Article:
Gen Xers, hipsters, moms, dads and even millennials clamor for the days of Donkey Kong, Pac-Man and the original Super Mario Bros — a simpler time when there were fewer buttons to press and multi-player gaming meant sharing couch time with a friend or three.
One of the cooler aspects of this phenomenon is the popularization of retro video-game conventions, such as Let’s Play Gaming Expo in Plano, RetroFest in Fort Worth and Retropalooza in Arlington. The last, a family-friendly festival now in its fourth year, is the biggest video game con in Tarrant County, and it’s taking place this weekend at the Arlington Convention Center.
Organized by locals Jay Hunter and Billy Chaser, who host the popular YouTube show The Game Chasers, Retropalooza is one of the more YouTube-centric gaming get-togethers in the country. In addition to cosplay, tournaments, games set on free play and a large vendors room filled with cartridges, controllers and consoles, the two-day event will feature panels, autograph sessions and meet-and-greets with a variety of well-known YouTube content creators.
One such celeb is a “long-haired rocker dude” who goes by the name of “Metal Jesus.” The Seattle resident, whose in-laws live in the Dallas-Fort Worth area, recently surpassed the 300,000 subscriber mark on his YouTube channel, MetalJesusRocks, which he describes as “dedicated to retro gaming with a heavy metal soundtrack.”
“I’ve known The Game Chasers for a while now, and they invited me to come down this year and check out their expo,” Metal Jesus says. “I’m excited to meet new people and buy from new vendors. Bring your vintage ’80s and ’90s big-box PC games to the show because I want to buy them from you!”
In computer years, Metal Jesus has been at this a long time.
“I started doing YouTube seriously in 2010,” he says. “That’s when I decided that YouTube wasn’t just a hobby but something I was going to consider like a second job, which it is.”
Regarding his stage name, he says, “I worked a corporate job with a lot of people in cubicles and button-down shirts. However, I typically wear rock T-shirts, just like in my videos, and I had thousands of rock and metal songs on my computer that were shared out for anybody to listen to. One day in a meeting, a fellow co-worker called me ‘the Metal Jesus,’ and it just stuck!”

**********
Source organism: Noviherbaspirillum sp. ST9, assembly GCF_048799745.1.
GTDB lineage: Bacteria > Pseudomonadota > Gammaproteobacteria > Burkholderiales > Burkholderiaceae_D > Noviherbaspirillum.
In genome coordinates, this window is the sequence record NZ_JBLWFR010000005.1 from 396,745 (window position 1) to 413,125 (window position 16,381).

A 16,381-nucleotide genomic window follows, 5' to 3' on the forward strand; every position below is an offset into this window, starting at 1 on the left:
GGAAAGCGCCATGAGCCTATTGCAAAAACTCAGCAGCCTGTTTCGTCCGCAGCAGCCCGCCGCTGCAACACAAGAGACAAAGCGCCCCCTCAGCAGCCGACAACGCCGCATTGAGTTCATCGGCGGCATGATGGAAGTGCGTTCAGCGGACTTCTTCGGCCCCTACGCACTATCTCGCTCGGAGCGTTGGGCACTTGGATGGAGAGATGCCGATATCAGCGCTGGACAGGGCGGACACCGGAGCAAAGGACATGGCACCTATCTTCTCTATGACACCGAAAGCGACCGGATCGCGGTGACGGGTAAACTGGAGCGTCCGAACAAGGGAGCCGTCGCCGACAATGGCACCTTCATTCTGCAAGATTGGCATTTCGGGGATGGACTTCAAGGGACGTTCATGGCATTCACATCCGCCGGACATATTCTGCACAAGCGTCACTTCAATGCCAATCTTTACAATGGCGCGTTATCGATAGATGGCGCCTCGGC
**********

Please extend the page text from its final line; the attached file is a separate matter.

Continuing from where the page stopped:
An affable, down-to-earth guy who creates slick, polished material, Metal Jesus adds a new video to his YouTube channel Tuesday and Friday of each week.
“With the help of the Seattle gaming community, I cover Hidden Gems and Buying Guides, as well as the popular I HATE U series, Gamer Eats and much more,” he says.
Some of the MetalJesusRocks videos we’ve seen find him showing off his extensive game room, recommending obscure titles, chumming with his occasional co-host Kinsey Burke and revealing his “top 10 games of all time,” which include such gems as H.E.R.O. for the Atari 2600, Star Wars: Knights of the Old Republic for the Xbox and, not surprisingly considering his moniker, the “Rock Band” series.
Metal Jesus has been a “lover of shooting and editing video” since he was a kid, drawing inspiration from a variety of sources, including film, TV documentaries, commercials, other YouTube channels and music videos.
“A specific example is a gaming party video I shot a few years ago,” he says. “When it came time to edit it, I watched a bunch of MTV shows to see how they edited random party footage. They did things like speeding up and slowing down footage, crazy filters and just the pacing of the cuts. I used that to give me some direction on how I would take my video, and it worked pretty well.”
Making videos that are watched by hundreds of thousands of gamers and pop culture enthusiasts is a dream come true for Metal Jesus.
“The best part is that people seem to appreciate it, and for that I am eternally grateful,” he says.
Other popular YouTubers scheduled to appear at Retropalooza include:
▪ Pat “The NES Punk” Contri, who is on hand to promote his new Ultimate Nintendo book.
▪ Norman “The Gaming Historian” Caruso, one of the more erudite gaming video creators on YouTube.
▪ Brittney Brombacher, founder of BlondeNerd.com, where she “uploads strange videos of herself and talks/writes about all things video game related.”
▪ Gaijin Goombah, who teaches multiculturalism through the medium of video games.
▪ Andre “Black Nerd” Meadows, a comedian and commentator who’s an “official ambassador for Nintendo, Teenage Mutant Ninja Turtles and Power Rangers.”
Brett Weiss is the author of the “Classic Home Video Games” series (McFarland Publishers) and of “The 100 Greatest Console Video Games: 1977-1987” (Schiffer Publishing).
- Arlington Convention Center
- 1200 Ballpark Way, Arlington
- 9 a.m.-5 p.m. Saturday, $20; 10 a.m.-5 p.m. Sunday, $10; weekend pass: $25. Kids 12 and under free when accompanied by a ticket-buying adult.
- Parking: $5